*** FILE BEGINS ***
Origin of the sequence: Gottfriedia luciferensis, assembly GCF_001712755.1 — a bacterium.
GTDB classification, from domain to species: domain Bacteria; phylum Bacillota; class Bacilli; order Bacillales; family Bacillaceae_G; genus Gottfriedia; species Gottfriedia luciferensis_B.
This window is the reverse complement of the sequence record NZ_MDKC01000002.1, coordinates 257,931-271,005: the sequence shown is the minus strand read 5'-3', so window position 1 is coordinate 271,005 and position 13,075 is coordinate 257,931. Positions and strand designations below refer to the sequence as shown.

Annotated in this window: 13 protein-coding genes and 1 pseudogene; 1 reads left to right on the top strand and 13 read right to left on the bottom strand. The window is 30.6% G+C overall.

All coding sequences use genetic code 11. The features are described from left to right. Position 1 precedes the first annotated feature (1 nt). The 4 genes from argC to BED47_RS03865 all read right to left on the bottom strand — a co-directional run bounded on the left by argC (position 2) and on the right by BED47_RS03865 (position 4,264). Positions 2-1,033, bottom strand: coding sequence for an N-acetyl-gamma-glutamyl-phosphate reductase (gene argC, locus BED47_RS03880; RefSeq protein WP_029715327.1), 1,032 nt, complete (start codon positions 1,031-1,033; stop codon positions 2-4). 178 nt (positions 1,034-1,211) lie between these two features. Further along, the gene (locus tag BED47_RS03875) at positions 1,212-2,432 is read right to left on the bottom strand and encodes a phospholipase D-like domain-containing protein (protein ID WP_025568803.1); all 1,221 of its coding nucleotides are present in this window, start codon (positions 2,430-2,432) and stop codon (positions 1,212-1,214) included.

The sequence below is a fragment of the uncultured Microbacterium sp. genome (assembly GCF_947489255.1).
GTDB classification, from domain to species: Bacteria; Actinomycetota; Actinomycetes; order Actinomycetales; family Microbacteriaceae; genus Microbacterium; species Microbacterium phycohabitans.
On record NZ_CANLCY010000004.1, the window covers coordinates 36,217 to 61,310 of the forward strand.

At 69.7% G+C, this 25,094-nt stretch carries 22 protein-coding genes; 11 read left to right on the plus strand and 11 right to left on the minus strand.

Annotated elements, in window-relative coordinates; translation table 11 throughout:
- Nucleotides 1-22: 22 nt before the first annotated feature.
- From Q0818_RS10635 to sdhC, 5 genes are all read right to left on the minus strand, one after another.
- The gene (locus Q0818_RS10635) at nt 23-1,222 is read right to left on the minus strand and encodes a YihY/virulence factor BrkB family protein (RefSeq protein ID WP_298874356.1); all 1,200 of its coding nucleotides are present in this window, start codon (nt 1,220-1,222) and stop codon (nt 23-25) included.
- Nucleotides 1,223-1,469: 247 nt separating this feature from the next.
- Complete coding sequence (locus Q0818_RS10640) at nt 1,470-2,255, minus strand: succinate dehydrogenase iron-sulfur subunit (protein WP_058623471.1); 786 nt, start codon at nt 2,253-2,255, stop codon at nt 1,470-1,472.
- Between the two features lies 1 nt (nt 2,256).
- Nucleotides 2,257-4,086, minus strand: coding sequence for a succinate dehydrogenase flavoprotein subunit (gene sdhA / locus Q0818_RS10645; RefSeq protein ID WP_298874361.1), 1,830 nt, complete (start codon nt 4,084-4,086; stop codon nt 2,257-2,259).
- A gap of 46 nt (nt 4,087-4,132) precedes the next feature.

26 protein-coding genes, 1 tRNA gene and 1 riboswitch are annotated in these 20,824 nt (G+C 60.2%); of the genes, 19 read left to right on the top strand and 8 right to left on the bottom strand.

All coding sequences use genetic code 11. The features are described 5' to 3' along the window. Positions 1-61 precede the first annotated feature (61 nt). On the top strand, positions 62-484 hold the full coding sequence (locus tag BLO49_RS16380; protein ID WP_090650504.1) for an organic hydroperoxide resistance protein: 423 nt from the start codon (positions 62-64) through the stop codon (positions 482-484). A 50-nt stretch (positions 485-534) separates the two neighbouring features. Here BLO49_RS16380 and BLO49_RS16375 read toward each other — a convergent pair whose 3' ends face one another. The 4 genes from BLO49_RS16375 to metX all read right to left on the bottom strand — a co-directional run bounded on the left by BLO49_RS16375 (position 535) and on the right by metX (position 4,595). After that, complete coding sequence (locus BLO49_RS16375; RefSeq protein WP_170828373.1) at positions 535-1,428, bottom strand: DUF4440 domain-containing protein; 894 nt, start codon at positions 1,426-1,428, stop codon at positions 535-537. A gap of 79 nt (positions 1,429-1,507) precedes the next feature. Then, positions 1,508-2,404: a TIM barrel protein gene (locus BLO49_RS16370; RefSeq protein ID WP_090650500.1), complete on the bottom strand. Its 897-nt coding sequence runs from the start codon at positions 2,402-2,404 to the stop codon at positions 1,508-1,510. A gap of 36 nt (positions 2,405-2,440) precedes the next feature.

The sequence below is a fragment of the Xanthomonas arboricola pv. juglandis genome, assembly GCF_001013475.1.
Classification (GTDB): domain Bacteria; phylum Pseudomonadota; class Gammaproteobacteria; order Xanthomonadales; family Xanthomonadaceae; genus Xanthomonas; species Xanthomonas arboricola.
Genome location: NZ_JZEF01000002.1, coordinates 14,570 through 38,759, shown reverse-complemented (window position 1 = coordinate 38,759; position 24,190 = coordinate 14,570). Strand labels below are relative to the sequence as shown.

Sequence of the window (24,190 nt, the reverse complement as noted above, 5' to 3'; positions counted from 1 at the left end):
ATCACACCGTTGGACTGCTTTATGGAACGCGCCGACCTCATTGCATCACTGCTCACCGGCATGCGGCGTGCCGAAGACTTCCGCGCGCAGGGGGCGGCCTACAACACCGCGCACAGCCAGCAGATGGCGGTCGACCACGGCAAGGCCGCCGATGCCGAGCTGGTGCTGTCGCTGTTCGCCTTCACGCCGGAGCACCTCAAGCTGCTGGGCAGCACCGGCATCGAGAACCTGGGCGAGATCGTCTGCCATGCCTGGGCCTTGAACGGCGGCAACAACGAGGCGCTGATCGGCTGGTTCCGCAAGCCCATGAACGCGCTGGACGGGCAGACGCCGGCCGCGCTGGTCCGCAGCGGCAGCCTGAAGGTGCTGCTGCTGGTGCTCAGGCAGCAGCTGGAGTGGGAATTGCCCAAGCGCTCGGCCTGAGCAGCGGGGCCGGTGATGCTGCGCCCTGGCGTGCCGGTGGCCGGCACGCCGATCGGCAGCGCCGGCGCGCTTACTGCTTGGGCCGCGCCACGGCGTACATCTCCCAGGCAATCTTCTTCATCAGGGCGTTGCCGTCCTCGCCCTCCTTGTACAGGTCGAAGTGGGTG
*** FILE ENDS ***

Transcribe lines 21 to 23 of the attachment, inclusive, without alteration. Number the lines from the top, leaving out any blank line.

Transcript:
The sequence below is a fragment of the Xanthomonas arboricola pv. juglandis genome, assembly GCF_001013475.1.
Classification (GTDB): domain Bacteria; phylum Pseudomonadota; class Gammaproteobacteria; order Xanthomonadales; family Xanthomonadaceae; genus Xanthomonas; species Xanthomonas arboricola.
Genome location: NZ_JZEF01000002.1, coordinates 14,570 through 38,759, shown reverse-complemented (window position 1 = coordinate 38,759; position 24,190 = coordinate 14,570). Strand labels below are relative to the sequence as shown.